Turn that frown upside down

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I found this jammy set up last week and it made me think how often people throw away old lamp shades due to a few rips or stains. These lamp shades have been given to the restaurant so they can group together this collection for free! Different coloured bulbs would make this even more quirkier but I really appreciate the idea that they are all upside down. Why be conventional when you can have this?

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City showers

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We may live in one of the busiest cities in the World but it doesn’t mean that one can’t shower close to nature. These examples both have open spaces around them but allows them to have privacy in such an intense city like London. Having plants within your space makes your experience fresher and more relaxing. With the help of recess windows, your bath time can be light, peaceful and happier.

Hopping continents- From Africa to America

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1. Consider the Ceiling
Much character can be added from above. The hand-painted chevron pattern pays homage to a classic Moroccan design, while gnarled, 17th-century beams from Provence give the appearance of a structure being taken back by nature.

2. Don’t Mess With The Mantle

3. Mask Modern Comfort
Historical projects can feel museum-cold, but this corner’s simple daybed invites guests to relax without undermining the fiction of the room.

4. Pull In a Chair

A seemingly disparate piece can save a room from coming off as a mere reproduction.

5. Minimize The Electrical Footprint
Natural light comes through the handmade glass of the courtyard door and the windows—without curtains or blinds to detract from the antiqued walls and the 17th-century fireplace. Lamps are small and unobtrusive to maintain the illusion that the room predates electricity.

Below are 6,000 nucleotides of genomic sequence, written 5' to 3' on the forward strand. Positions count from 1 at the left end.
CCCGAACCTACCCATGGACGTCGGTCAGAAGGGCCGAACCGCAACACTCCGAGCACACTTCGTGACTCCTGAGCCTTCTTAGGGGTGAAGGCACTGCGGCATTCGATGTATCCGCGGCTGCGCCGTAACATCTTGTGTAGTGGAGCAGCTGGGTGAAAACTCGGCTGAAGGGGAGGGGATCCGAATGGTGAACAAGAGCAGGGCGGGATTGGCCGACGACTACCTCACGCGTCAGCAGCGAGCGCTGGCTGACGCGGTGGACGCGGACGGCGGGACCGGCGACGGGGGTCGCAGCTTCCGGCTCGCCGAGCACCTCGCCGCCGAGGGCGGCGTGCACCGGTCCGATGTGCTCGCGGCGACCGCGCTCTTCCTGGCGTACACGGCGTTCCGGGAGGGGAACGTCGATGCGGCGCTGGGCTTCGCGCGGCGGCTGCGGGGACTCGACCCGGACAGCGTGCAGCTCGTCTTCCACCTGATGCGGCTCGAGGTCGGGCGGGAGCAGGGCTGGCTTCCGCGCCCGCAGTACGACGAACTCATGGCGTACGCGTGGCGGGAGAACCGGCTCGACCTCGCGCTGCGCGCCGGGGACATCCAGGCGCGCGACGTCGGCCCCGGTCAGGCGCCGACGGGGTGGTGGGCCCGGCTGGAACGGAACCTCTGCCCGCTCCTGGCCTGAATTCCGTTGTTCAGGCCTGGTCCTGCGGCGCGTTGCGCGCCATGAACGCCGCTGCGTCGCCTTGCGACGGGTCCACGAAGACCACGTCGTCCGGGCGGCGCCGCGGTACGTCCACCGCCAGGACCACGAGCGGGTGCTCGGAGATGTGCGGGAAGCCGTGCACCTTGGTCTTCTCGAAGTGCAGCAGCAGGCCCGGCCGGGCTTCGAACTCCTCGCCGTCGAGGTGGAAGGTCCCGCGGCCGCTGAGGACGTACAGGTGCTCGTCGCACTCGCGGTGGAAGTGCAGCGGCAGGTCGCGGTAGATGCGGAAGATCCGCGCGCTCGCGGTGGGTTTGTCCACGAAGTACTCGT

6. Embrace Imperfection
He coated walls with Moroccan tadelakt plaster tinted a light blue-gray that adds even more convincingly decrepit roughness.

7. Mash Up Accessories
The eclectic combination of a hand-painted Moroccan panel, 16th-century Syrian tiles and ceramics from Fes.

A day in the life of an Interior Designer

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Interior Designer, James Blakeley, may live a prominent and lavish lifestyle with roots that reach into Hollywood’s high society, but he is certainly not a stranger to a day’s hard work.

Blakeley was first introduced into the design world by a friend of the family, the late American design icon Tony Duquette. From there his intense passion for architecture and creative design grew into a prominent career. Fast forward to the present, and Blakeley’s resume has notable names such as Keifer Sutherland, Tom Selleck and Paramount Studios listed as clients, to name only a few.

Blakeley has carved out such an astounding career for himself, so we thought it would be fun to follow him around for a day and see what it was really like in his shoes. All of you budding interior designers take note—this talented designer works hard (very hard) and devotes a large portion of his day to his success.

Here is what a typical day looks like for Interior Designer to the Stars, James Blakeley:

9AM
Blakeley does allow himself a few precious morning moments to greet the day in the proper way.

” I usually like to read the morning paper first and have breakfast with tea. Then I meditate. I don’t use this time to waste with worry. I am always pushing myself throughout the day, and I try new things with every client.”

Blakeley is proud that even after all these years, he is able to keep his designs fresh and fun. Perhaps that morning mediation allows him the calm Zen that is required in the high-stress design world?

10 AM
At this time Blakeley is ready to greet clients.